In September 2012, Women without Borders (WwB) and Tuesday’s Children convened the ‘Of One Fabric: Mothers of 9/11 Refuse to Hate’ workshop at the Eileen Fisher Leadership Institute. The workshop brought together fifteen women whose spouses or children had passed away during the 2001 terrorist attacks on the US. The survivors created an art installation and participated in the short documentary film ‘We Refuse to Hate: The Mothers of 9/11’, which highlights the importance of fostering a culture of reconciliation and promoting peace through storytelling.

The 9/11 attacks on the United States had lasting effects on national security policies and led to an atmosphere of heightened polarisation and heated debates surrounding the future of politics and identity in America. Observing the lasting effects of 9/11 on those who had lost family members during or following the attacks, Women without Borders (WwB) sought to give the mothers and wives of victims a storytelling platform that could help the process of healing and provide an example for alternative narratives that promote peace and reconciliation.

Viewing the mothers and wives of 9/11 victims as potential agents of change, WwB, with the support of Tuesday’s Children, organised its first ‘Of One Fabric’ workshop, entitled ‘Mothers of 9/11 Refuse to Hate’ in September 2012. As a part of WwB’s Sisters Against Violent Extremism (SAVE) network of projects, the ‘Of One Fabric’ initiative convened fifteen affected women at the Eileen Fisher Leadership Institute in New York to develop peace and reconciliation narratives. WwB sought to highlight the commonalities of loss and tragedy that result from acts of violent extremism.

The workshop participants exchanged personal experiences and discussed four central topics that featured prominently in all of their lives: supporting their teenage children who lost a parent when they were young; coping with feelings of resentfulness towards children that their spouse wanted to have and are now left to raise alone; feeling guilt about the deaths of young American soldiers who were deployed to fight in Iraq and Afghanistan; and explaining the challenges that they have faced because of the public nature of the tragedy.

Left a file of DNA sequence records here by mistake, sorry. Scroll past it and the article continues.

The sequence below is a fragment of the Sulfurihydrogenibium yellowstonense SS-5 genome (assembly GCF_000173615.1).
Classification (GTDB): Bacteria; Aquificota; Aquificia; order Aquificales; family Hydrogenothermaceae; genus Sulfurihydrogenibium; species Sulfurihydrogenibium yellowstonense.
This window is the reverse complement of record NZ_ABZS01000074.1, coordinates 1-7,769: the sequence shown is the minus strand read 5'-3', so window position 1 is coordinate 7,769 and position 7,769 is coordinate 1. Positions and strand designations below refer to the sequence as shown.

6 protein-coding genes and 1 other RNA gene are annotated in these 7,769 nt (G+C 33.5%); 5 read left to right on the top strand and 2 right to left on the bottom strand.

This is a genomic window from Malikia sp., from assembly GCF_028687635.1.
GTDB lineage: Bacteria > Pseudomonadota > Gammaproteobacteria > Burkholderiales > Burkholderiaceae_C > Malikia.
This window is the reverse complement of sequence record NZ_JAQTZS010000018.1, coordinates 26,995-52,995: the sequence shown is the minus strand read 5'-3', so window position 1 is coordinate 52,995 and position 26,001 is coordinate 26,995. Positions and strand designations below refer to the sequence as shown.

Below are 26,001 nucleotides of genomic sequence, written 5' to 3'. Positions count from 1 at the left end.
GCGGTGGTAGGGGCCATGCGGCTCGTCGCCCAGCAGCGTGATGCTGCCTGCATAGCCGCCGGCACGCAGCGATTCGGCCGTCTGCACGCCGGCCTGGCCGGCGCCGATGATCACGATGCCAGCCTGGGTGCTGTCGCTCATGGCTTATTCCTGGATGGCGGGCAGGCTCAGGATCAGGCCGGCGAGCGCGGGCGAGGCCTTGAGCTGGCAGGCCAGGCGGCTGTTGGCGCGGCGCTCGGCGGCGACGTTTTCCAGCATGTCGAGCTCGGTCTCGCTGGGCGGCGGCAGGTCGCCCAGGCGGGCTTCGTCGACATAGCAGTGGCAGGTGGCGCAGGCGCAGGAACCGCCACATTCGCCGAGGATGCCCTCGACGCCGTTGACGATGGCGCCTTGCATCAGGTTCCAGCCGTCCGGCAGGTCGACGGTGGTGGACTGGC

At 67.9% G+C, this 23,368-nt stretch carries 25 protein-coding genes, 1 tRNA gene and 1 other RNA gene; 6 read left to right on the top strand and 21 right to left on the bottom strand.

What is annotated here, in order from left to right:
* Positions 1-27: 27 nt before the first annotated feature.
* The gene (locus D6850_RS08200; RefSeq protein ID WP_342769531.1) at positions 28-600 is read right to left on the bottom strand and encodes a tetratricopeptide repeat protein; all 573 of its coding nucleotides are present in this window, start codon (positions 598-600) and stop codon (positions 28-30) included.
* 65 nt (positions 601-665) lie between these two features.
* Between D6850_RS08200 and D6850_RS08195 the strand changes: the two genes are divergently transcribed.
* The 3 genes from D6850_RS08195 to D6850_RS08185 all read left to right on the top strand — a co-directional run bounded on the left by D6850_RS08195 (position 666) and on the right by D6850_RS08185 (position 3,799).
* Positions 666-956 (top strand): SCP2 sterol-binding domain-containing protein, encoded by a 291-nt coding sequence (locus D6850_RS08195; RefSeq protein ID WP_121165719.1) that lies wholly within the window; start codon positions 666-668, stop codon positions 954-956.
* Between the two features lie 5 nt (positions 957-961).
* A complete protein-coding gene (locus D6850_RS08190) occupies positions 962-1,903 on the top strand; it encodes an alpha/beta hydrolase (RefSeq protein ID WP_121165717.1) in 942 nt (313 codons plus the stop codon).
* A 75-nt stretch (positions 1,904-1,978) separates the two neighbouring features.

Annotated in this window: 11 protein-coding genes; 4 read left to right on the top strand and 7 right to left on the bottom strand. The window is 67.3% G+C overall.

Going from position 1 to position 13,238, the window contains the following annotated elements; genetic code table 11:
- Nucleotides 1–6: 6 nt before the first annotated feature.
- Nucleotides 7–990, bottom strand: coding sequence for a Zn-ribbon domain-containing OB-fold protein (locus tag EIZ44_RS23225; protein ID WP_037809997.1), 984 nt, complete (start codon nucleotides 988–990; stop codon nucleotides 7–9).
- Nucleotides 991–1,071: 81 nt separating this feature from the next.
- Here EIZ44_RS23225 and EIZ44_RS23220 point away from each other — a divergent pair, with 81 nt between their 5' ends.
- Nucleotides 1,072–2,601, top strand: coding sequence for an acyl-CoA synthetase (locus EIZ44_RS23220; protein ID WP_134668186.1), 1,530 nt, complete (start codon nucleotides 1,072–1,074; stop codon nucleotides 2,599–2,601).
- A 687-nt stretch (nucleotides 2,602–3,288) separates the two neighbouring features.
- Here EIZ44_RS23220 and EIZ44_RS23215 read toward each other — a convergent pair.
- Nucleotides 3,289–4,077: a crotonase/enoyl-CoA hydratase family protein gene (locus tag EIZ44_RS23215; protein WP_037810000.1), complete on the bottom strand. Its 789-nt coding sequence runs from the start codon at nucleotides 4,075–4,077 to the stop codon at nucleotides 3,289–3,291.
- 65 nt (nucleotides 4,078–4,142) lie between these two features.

Prior to the dialogue, many of the women had felt alone and isolated in their feelings. Talking about these topics allowed the participants to recognise that others felt similarly, and that they could apply their shared concerns to effect positive change. By coming together as survivors in various stages of their grieving process, they could help and inspire one another ‘to keep putting one foot in front of the other’. Beyond sharing their personal stories, the mothers and wives of 9/11 victims also talked about their future plans, and many expressed how they sought to support others in similar positions: mothers and wives of both the victims and perpetrators.

Following the workshop discussions, the participants put together an art piece and partook in a documentary. With the guidance of a local artist, they created ‘one fabric’: each woman brought along a personal belonging connected to a loved one whom they had lost, and all of the items were brought together. The documentary, entitled ‘We Refuse to Hate: The Mothers of 9/11’, which features the workshop participants, calls the public to action in promoting peace through storytelling, highlights commonalities of loss and tragedy that result from acts of violent extremism, and fosters an understanding of the role that women can play in countering hate speech. The film also points to the unique position of women in transmitting central values of tolerance, understanding, and respect to the youth and community members, and to mothers of victims and perpetrators alike.

The workshop concluded with a collective declaration on the part of the participants, who stated: ‘Women must be aware of their power, potential, and responsibility to educate others against violence and extremism, and to stop the killing and hatred. We are women of one fabric, and we must stand together, united, to make this a more peaceful world for all. Terrorists around the world forge a contract with death. We embrace life. Our loss should never be your loss’. Women without Borders published this with the help of Thomson Reuters in order to alert other women to their unique potential in countering hate and contributing to reconciliation efforts.

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